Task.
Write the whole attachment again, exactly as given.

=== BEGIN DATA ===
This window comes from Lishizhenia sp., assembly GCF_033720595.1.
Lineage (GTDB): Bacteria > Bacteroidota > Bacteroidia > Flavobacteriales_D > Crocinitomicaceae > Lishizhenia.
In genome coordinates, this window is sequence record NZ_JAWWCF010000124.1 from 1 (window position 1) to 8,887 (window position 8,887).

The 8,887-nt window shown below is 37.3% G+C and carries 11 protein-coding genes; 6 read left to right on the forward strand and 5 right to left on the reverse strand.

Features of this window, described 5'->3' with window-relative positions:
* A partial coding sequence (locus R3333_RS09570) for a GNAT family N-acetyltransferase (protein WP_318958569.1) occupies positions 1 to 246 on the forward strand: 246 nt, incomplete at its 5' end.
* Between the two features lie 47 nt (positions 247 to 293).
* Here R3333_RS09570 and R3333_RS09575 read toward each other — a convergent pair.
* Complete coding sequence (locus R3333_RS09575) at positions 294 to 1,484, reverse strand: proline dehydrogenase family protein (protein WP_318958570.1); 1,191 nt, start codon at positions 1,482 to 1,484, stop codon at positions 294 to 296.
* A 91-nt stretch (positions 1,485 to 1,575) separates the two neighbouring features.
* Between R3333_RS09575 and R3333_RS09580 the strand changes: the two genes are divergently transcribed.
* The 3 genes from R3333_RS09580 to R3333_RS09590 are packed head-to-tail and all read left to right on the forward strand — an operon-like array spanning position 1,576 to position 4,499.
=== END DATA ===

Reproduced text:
This window comes from Lishizhenia sp., assembly GCF_033720595.1.
Lineage (GTDB): Bacteria > Bacteroidota > Bacteroidia > Flavobacteriales_D > Crocinitomicaceae > Lishizhenia.
In genome coordinates, this window is sequence record NZ_JAWWCF010000124.1 from 1 (window position 1) to 8,887 (window position 8,887).

The 8,887-nt window shown below is 37.3% G+C and carries 11 protein-coding genes; 6 read left to right on the forward strand and 5 right to left on the reverse strand.

Features of this window, described 5'->3' with window-relative positions:
* A partial coding sequence (locus R3333_RS09570) for a GNAT family N-acetyltransferase (protein WP_318958569.1) occupies positions 1 to 246 on the forward strand: 246 nt, incomplete at its 5' end.
* Between the two features lie 47 nt (positions 247 to 293).
* Here R3333_RS09570 and R3333_RS09575 read toward each other — a convergent pair.
* Complete coding sequence (locus R3333_RS09575) at positions 294 to 1,484, reverse strand: proline dehydrogenase family protein (protein WP_318958570.1); 1,191 nt, start codon at positions 1,482 to 1,484, stop codon at positions 294 to 296.
* A 91-nt stretch (positions 1,485 to 1,575) separates the two neighbouring features.
* Between R3333_RS09575 and R3333_RS09580 the strand changes: the two genes are divergently transcribed.
* The 3 genes from R3333_RS09580 to R3333_RS09590 are packed head-to-tail and all read left to right on the forward strand — an operon-like array spanning position 1,576 to position 4,499.